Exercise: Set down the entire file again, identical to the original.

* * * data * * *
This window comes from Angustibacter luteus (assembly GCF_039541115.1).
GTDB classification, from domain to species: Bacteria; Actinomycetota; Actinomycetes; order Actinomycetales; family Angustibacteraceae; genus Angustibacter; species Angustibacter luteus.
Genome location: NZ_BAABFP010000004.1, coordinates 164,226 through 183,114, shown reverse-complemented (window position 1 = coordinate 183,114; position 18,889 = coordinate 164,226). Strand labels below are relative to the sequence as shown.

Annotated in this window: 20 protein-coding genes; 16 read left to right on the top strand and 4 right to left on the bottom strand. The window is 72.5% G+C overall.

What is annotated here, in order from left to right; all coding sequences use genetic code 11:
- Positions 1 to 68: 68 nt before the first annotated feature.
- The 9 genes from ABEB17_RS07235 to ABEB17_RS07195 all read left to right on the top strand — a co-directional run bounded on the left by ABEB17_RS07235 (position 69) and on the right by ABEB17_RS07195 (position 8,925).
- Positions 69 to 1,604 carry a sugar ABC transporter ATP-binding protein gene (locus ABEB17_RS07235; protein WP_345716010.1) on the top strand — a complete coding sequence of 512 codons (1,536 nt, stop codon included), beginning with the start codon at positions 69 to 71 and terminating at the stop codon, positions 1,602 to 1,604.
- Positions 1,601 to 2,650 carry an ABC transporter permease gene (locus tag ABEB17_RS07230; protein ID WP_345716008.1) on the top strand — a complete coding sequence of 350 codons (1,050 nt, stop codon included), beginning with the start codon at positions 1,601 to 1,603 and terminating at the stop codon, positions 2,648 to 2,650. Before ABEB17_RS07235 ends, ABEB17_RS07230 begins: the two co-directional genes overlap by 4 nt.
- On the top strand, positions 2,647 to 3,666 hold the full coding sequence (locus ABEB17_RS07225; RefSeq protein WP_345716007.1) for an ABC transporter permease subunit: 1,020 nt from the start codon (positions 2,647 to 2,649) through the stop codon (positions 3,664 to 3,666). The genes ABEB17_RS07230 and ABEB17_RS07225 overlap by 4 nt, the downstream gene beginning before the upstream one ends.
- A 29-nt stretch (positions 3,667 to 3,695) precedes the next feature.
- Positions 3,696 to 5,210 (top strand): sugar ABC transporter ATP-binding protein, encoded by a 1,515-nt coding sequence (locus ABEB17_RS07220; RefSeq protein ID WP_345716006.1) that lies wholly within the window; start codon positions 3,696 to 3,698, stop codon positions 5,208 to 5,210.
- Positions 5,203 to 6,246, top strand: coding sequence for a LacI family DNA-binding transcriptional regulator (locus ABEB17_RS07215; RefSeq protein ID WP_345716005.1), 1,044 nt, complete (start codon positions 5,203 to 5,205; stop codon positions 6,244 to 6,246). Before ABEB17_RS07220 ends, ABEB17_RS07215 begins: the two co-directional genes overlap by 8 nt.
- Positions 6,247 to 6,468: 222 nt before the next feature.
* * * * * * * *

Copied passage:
This window comes from Angustibacter luteus (assembly GCF_039541115.1).
GTDB classification, from domain to species: Bacteria; Actinomycetota; Actinomycetes; order Actinomycetales; family Angustibacteraceae; genus Angustibacter; species Angustibacter luteus.
Genome location: NZ_BAABFP010000004.1, coordinates 164,226 through 183,114, shown reverse-complemented (window position 1 = coordinate 183,114; position 18,889 = coordinate 164,226). Strand labels below are relative to the sequence as shown.

Annotated in this window: 20 protein-coding genes; 16 read left to right on the top strand and 4 right to left on the bottom strand. The window is 72.5% G+C overall.

What is annotated here, in order from left to right; all coding sequences use genetic code 11:
- Positions 1 to 68: 68 nt before the first annotated feature.
- The 9 genes from ABEB17_RS07235 to ABEB17_RS07195 all read left to right on the top strand — a co-directional run bounded on the left by ABEB17_RS07235 (position 69) and on the right by ABEB17_RS07195 (position 8,925).
- Positions 69 to 1,604 carry a sugar ABC transporter ATP-binding protein gene (locus ABEB17_RS07235; protein WP_345716010.1) on the top strand — a complete coding sequence of 512 codons (1,536 nt, stop codon included), beginning with the start codon at positions 69 to 71 and terminating at the stop codon, positions 1,602 to 1,604.
- Positions 1,601 to 2,650 carry an ABC transporter permease gene (locus tag ABEB17_RS07230; protein ID WP_345716008.1) on the top strand — a complete coding sequence of 350 codons (1,050 nt, stop codon included), beginning with the start codon at positions 1,601 to 1,603 and terminating at the stop codon, positions 2,648 to 2,650. Before ABEB17_RS07235 ends, ABEB17_RS07230 begins: the two co-directional genes overlap by 4 nt.
- On the top strand, positions 2,647 to 3,666 hold the full coding sequence (locus ABEB17_RS07225; RefSeq protein WP_345716007.1) for an ABC transporter permease subunit: 1,020 nt from the start codon (positions 2,647 to 2,649) through the stop codon (positions 3,664 to 3,666). The genes ABEB17_RS07230 and ABEB17_RS07225 overlap by 4 nt, the downstream gene beginning before the upstream one ends.
- A 29-nt stretch (positions 3,667 to 3,695) precedes the next feature.
- Positions 3,696 to 5,210 (top strand): sugar ABC transporter ATP-binding protein, encoded by a 1,515-nt coding sequence (locus ABEB17_RS07220; RefSeq protein ID WP_345716006.1) that lies wholly within the window; start codon positions 3,696 to 3,698, stop codon positions 5,208 to 5,210.
- Positions 5,203 to 6,246, top strand: coding sequence for a LacI family DNA-binding transcriptional regulator (locus ABEB17_RS07215; RefSeq protein ID WP_345716005.1), 1,044 nt, complete (start codon positions 5,203 to 5,205; stop codon positions 6,244 to 6,246). Before ABEB17_RS07220 ends, ABEB17_RS07215 begins: the two co-directional genes overlap by 8 nt.
- Positions 6,247 to 6,468: 222 nt before the next feature.